A Colour Guide to Clouds by Richard Scorer

By Richard Scorer

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The wind rotates round a centre of low pressure which is formed under some of the most rapidly growing cumulonimbus clouds. The surrounding air is sucked into the vortex, as is clearly shown by the smoke in this picture. If solid objects are sucked up or torn from the ground the violent rotation causes them to be thrown outwards in all directions. Because of the very low pressure in the centre of the vortex cloud is formed there, and if it passes over a house the excess of pressure inside causes the walls to explode outwards.

In the cold air on the right cumulus is rapidly developing as soon as the sunshine begins to warm the ground. This picture was taken at about 11 o'clock on a summer morning ; and further from the front where the cold air was deeper, showers occurred in the afternoon. 26. Cumulonimbus in deep cold air is here illustrated with the lower clouds leaning forward (to the left) showing that the wind is stronger at higher levels. The anvil has snow and rain falling from it, and this gives it the softened outline, while a newly growing part of the cloud penetrates, with sharp white outline, far above the spreading anvil.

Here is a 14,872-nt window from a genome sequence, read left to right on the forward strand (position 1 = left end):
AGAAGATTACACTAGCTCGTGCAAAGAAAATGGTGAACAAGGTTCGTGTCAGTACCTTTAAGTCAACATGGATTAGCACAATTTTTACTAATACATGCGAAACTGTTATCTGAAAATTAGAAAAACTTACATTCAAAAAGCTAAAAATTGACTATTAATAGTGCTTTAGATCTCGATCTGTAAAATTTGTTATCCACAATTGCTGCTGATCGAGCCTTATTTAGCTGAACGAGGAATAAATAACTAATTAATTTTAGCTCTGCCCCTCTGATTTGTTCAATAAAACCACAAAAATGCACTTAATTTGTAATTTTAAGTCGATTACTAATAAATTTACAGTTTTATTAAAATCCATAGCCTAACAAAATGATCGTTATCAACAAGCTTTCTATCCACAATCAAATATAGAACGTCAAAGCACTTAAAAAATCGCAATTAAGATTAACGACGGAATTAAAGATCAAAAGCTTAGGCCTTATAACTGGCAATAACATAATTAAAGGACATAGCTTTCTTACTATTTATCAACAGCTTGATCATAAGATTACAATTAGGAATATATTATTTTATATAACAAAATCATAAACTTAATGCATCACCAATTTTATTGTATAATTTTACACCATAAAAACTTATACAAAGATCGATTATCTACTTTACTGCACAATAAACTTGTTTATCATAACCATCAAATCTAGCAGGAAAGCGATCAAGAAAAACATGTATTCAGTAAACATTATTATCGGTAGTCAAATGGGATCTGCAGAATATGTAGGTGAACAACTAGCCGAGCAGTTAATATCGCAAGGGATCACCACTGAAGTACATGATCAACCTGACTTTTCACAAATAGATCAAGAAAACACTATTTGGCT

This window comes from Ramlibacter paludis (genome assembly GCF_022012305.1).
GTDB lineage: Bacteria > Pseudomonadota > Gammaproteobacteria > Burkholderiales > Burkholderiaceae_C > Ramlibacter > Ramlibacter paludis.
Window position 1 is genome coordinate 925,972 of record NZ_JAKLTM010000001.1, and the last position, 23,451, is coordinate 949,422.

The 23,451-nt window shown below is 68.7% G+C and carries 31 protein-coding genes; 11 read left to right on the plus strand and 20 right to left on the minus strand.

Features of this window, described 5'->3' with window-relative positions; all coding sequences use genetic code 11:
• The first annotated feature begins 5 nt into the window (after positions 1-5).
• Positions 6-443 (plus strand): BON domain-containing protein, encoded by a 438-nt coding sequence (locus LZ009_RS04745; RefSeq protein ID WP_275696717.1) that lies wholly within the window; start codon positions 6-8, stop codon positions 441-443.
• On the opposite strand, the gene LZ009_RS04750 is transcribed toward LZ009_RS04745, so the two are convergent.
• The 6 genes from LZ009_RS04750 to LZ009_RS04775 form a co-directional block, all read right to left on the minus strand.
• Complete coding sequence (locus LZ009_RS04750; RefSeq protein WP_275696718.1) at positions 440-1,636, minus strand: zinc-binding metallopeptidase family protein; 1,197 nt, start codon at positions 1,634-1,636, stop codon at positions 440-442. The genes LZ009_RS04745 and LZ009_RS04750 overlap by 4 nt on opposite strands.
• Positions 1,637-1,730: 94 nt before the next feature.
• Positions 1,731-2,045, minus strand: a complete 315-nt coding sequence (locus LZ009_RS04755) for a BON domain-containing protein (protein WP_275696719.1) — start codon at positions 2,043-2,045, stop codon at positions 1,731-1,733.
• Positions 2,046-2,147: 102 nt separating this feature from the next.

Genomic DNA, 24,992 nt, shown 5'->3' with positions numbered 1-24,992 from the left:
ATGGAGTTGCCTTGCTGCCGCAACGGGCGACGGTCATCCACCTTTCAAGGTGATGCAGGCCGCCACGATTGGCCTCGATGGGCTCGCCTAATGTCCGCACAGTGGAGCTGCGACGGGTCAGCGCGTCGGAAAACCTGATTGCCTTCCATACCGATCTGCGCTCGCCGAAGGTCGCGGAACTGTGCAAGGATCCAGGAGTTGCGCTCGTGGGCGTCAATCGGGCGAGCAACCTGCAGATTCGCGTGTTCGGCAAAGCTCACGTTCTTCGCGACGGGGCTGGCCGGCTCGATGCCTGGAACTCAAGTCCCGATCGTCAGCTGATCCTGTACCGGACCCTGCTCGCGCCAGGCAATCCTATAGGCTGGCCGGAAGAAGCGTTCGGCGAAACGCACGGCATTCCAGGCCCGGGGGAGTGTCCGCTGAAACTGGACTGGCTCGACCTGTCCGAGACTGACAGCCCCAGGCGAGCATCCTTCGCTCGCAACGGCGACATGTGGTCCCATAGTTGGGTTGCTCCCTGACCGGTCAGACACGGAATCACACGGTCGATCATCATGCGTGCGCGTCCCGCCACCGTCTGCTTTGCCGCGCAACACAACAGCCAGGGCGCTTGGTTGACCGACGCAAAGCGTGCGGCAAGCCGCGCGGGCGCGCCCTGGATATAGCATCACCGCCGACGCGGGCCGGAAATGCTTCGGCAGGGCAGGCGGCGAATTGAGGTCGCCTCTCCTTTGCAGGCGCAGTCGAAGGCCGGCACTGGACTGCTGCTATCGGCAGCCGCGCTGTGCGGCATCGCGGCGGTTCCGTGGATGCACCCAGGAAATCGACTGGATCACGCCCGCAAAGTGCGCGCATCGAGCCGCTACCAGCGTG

In the distance is a more continuous layer of fibrous ice cloud which is therefore called cirrostratus. There are some small fragments of cumulus, but the shadow of the cirrus is cutting off the sunshine so that there are scarcely any thermals to renew the evaporating cumulus. There is great contrast of colour here because the picture was taken using a polarising screen which, in certain directions, excludes the blue sky light. 20. As a low pressure area (depression) approaches, first we see cirrus perhaps like 19, and this gradually thickens into a complete layer of cirrostratus as shown here.

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